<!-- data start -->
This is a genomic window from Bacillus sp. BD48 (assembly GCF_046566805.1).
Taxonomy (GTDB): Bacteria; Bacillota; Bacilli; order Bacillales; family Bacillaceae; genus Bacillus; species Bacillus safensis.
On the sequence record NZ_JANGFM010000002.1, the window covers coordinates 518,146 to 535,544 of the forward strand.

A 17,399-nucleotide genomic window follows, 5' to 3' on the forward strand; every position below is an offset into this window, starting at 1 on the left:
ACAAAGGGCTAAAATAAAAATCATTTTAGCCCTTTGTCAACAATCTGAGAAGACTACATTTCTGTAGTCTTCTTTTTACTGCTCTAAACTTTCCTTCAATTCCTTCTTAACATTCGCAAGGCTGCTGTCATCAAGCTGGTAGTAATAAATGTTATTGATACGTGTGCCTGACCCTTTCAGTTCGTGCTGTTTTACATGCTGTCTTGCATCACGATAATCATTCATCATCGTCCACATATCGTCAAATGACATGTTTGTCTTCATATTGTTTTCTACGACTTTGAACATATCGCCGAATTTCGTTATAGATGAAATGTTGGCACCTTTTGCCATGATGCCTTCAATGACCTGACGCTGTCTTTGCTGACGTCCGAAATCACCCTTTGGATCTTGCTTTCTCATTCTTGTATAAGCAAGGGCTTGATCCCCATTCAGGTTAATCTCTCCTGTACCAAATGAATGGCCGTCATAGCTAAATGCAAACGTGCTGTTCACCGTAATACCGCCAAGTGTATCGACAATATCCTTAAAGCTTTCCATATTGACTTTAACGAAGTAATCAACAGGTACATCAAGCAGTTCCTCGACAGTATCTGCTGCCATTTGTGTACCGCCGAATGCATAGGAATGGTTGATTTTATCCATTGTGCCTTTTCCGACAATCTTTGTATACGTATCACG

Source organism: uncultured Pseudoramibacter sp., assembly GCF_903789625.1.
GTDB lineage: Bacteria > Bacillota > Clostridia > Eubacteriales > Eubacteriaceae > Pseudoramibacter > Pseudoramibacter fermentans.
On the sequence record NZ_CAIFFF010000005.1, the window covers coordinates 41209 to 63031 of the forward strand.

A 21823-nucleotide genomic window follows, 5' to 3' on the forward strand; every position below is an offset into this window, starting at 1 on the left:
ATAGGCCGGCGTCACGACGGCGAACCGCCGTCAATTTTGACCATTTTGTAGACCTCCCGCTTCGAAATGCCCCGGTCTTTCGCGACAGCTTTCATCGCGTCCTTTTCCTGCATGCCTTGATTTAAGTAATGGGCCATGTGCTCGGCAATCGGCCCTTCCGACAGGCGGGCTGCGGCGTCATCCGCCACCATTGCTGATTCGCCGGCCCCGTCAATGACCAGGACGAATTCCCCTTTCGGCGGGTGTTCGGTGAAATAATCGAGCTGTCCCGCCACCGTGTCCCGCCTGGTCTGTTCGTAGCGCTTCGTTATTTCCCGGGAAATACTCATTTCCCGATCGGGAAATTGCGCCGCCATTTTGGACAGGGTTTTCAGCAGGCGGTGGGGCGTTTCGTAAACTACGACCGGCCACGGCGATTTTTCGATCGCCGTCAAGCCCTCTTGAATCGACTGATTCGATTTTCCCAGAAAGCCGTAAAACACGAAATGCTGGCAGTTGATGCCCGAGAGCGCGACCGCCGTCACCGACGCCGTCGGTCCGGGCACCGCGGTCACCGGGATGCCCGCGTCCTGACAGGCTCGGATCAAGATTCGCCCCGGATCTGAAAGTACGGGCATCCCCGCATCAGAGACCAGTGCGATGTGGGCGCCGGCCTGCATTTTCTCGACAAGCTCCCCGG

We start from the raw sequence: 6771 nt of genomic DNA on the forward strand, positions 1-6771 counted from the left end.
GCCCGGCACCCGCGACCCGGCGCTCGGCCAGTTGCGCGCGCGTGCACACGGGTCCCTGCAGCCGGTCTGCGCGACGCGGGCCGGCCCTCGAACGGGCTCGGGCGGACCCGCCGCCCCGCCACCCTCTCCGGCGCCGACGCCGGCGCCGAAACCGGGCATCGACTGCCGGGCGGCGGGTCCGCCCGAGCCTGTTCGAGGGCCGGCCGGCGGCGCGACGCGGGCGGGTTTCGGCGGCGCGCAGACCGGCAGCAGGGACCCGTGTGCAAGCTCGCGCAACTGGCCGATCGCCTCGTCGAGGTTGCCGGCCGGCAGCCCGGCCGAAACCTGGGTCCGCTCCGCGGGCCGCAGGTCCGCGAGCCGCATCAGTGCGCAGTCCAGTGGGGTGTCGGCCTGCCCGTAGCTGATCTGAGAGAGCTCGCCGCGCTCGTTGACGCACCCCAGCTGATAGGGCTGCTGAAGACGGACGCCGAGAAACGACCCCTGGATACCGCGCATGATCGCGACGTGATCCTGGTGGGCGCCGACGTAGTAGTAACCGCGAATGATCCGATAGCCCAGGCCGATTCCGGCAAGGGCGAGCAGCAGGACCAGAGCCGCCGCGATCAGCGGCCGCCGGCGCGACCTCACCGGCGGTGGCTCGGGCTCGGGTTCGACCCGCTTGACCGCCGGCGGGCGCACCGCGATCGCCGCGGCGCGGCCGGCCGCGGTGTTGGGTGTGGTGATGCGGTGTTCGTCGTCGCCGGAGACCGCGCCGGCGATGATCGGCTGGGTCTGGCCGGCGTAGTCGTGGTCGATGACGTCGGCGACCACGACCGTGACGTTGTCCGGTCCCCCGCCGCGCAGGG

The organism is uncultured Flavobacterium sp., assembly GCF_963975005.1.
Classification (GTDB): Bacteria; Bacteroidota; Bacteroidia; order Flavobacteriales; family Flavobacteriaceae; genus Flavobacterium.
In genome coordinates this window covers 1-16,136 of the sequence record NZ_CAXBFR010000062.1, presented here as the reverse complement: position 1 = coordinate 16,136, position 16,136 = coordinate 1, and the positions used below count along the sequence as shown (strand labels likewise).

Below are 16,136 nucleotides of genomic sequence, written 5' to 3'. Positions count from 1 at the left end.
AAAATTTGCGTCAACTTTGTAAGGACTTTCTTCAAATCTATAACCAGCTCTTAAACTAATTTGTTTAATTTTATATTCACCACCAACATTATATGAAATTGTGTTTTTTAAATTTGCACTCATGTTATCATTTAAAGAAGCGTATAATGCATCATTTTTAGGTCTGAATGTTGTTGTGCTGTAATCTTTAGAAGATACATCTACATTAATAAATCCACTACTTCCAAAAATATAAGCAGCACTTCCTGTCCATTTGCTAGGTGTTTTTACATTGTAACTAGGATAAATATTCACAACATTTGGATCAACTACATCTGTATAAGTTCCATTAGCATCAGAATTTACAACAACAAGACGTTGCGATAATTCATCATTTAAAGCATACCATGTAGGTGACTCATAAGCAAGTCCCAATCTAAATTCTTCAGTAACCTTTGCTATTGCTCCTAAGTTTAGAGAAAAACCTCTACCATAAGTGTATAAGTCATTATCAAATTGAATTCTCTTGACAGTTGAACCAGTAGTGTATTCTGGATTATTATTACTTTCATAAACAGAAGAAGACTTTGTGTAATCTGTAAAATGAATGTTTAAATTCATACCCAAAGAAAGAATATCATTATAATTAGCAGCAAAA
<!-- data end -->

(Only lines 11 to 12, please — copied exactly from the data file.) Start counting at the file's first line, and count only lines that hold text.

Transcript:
We start from the raw sequence: 6771 nt of genomic DNA on the forward strand, positions 1-6771 counted from the left end.
GCCCGGCACCCGCGACCCGGCGCTCGGCCAGTTGCGCGCGCGTGCACACGGGTCCCTGCAGCCGGTCTGCGCGACGCGGGCCGGCCCTCGAACGGGCTCGGGCGGACCCGCCGCCCCGCCACCCTCTCCGGCGCCGACGCCGGCGCCGAAACCGGGCATCGACTGCCGGGCGGCGGGTCCGCCCGAGCCTGTTCGAGGGCCGGCCGGCGGCGCGACGCGGGCGGGTTTCGGCGGCGCGCAGACCGGCAGCAGGGACCCGTGTGCAAGCTCGCGCAACTGGCCGATCGCCTCGTCGAGGTTGCCGGCCGGCAGCCCGGCCGAAACCTGGGTCCGCTCCGCGGGCCGCAGGTCCGCGAGCCGCATCAGTGCGCAGTCCAGTGGGGTGTCGGCCTGCCCGTAGCTGATCTGAGAGAGCTCGCCGCGCTCGTTGACGCACCCCAGCTGATAGGGCTGCTGAAGACGGACGCCGAGAAACGACCCCTGGATACCGCGCATGATCGCGACGTGATCCTGGTGGGCGCCGACGTAGTAGTAACCGCGAATGATCCGATAGCCCAGGCCGATTCCGGCAAGGGCGAGCAGCAGGACCAGAGCCGCCGCGATCAGCGGCCGCCGGCGCGACCTCACCGGCGGTGGCTCGGGCTCGGGTTCGACCCGCTTGACCGCCGGCGGGCGCACCGCGATCGCCGCGGCGCGGCCGGCCGCGGTGTTGGGTGTGGTGATGCGGTGTTCGTCGTCGCCGGAGACCGCGCCGGCGATGATCGGCTGGGTCTGGCCGGCGTAGTCGTGGTCGATGACGTCGGCGACCACGACCGTGACGTTGTCCGGTCCCCCGCCGCGCAGGG